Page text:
"The Border Patrol testified in Washington that a wall would do nothing to stop the flow. We need more technology."

Mr. Lopez might want to brush up on Cold War history. The Berlin Wall was very effective in preventing East Germans from crossing into freedom. Lethally, so.

When did deterrence contradict America's democratic principles?

"It's a sign of how difficult it is to enforce laws even as modest as the provisions of Sensenbrenner's bill," said Mark Krikorian, executive director of the Center for Immigration Studies. "They are furiously opposed by activist groups."

Since public opinion polls constantly indicate that an overwhelming rainbow coalition of everyday Americans oppose illegal immigration, why don't the politicians inside the Beltway do something about it -- like maybe defending the southern border to stop the invasion?

"Overwhelming support for something does not automatically translate into policy," Mr. Krikorian said. But the intensity of the opinion matters a lot. It's not a high-priority issue for most Americans. But for those who favor illegals (to derive money or power) it is much more important, he said.

Why are some Americans not so passionate about defending the border?

"The main reasons are ambivalence about immigration and fear about name-calling," Krikorian said.

Mr. Lopez says racism is one of the reasons groups opposed to illegal immigration support the bill.

But how big a role does that play?

"I'd say 99 percent," Lopez said.
Posted by: .com || 03/10/2006 06:37 || Comments || Link || E-Mail|| [6462 views] Top|| File under:

#1  People want to emigrate and work in the west...

There's a demand for these types of workers...

The answer is simple. Come up with a rational basis for immigration numbers (say long term vacancies minus unemployed) and AUCTION those places off to foreign bidders.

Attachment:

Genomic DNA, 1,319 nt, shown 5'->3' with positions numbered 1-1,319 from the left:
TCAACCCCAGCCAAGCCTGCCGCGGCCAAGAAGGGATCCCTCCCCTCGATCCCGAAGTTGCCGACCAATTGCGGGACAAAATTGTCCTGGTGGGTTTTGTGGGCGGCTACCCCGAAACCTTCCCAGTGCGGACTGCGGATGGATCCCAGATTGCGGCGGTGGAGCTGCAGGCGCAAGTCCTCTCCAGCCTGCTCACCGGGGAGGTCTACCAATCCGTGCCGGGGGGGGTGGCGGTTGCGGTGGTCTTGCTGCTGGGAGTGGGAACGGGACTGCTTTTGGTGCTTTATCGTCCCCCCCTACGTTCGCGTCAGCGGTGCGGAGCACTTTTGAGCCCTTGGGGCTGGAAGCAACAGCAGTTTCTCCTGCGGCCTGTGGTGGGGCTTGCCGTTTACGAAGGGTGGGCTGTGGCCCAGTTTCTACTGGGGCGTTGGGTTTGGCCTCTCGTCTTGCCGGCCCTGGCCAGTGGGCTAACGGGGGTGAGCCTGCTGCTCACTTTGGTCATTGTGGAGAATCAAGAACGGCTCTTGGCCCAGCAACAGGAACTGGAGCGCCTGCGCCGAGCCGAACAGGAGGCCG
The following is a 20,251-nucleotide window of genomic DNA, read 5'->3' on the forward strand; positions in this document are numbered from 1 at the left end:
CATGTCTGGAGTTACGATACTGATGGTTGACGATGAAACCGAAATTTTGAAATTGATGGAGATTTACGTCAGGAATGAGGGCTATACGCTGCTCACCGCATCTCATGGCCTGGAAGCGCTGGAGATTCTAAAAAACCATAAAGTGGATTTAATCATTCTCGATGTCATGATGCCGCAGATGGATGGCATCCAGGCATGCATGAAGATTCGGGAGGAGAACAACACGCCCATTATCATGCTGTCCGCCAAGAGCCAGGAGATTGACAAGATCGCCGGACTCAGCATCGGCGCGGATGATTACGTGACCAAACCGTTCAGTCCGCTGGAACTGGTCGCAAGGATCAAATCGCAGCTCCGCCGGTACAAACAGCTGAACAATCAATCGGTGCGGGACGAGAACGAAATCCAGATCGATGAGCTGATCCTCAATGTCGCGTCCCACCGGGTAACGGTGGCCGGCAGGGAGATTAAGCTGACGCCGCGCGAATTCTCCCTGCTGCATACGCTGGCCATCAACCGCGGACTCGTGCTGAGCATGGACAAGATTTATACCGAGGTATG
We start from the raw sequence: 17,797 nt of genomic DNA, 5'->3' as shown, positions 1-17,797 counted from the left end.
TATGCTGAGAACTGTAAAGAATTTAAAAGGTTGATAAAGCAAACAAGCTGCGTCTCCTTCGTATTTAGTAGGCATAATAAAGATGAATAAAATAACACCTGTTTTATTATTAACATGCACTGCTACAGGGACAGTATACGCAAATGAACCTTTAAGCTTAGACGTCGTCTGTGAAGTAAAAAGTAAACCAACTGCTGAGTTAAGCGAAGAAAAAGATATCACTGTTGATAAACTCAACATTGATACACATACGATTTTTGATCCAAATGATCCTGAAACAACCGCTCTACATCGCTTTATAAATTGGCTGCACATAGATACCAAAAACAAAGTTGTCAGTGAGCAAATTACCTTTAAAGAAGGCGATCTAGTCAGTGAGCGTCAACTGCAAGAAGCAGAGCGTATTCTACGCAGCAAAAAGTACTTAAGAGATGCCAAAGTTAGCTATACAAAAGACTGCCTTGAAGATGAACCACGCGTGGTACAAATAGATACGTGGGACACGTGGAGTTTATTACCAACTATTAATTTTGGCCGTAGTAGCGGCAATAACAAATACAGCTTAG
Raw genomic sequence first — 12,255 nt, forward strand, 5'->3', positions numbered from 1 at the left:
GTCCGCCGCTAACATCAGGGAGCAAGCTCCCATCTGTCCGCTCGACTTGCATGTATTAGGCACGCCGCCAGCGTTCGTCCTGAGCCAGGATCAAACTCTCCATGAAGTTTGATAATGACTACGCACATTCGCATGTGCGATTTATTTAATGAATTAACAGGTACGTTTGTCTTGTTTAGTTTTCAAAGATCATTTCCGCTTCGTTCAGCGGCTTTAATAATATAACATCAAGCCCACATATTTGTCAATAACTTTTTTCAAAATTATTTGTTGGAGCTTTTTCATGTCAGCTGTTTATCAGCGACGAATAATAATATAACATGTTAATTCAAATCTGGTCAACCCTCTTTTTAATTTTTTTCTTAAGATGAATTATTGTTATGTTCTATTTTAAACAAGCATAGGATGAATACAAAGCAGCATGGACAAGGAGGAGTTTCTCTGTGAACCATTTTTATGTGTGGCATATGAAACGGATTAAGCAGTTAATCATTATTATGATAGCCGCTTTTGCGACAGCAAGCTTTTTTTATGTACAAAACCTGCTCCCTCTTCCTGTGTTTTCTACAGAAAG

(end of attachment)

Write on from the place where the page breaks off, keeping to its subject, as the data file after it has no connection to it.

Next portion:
The money raised should be returned direct to citizens.

Posted by: Bright Pebbles || 03/10/2006 8:31 Comments || Top||

#2  That's funny....my sweetie (still waiting for the FBI to finish up his background check so he can finally get his green card) thinks that a fence wouldn't be such a bad idea.

I guess he and the rest of his buddies from the old country, who completed the total pain-in-the-ass legal process and live here now with the appropriate documentation, are anti-immigrant and didn't realize it.
Posted by: Desert Blondie || 03/10/2006 8:52 Comments || Top||

#3  "The Border Patrol testified in Washington that a wall would do nothing to stop the flow."

Contrary to Mr. Lopez’s statement the Border Patrol reps unanimously testified that existing fences have a measurable deterrence. They also all agreed that building more fences was a good idea. Their concerns regarding the “wall” were about logistics. For instance, rugged terrain in some areas makes the concept of building a “continuous” wall problematic. Also the question of responsibility as to which entity would be responsible for maintenance. (ie. Replacing lights and sensors that are shot out is currently a problem) But the biggest concern had to do with lack of man-power and who would be responsible in the event that the wall is breached.
It’s amazing how some people regarding this issue have no problem with telling flat-out lies.
Posted by: DepotGuy || 03/10/2006 9:07 Comments || Top||

#4  However, this just all treats the symptoms and not the underlying cancer which is the fundamentally base corrupt government of Mexico. Its time to stop being cordial with it. Its time to actively undermine it.
Posted by: Gloluper Omick7641 || 03/10/2006 9:13 Comments || Top||

#5  It is clear that Mr Lopez is a racist and doesn't think the Mexican government can possibly provide the jobs and basic needs for thousands of Mexicans as most countries are able to do or that Mexican workers can manage to fill out the paperwork required by immigrants from every other country in the world.

I find racists disgusting and even more so when he appears to be a self-hating racist.
Posted by: rjschwarz || 03/10/2006 11:12 Comments || Top||

#6  Today's Tucson (excuse for a) newspaper touts "50 news Miles of Border Fence" for a cover headline.
As if....
Posted by: borgboy || 03/10/2006 12:12 Comments || Top||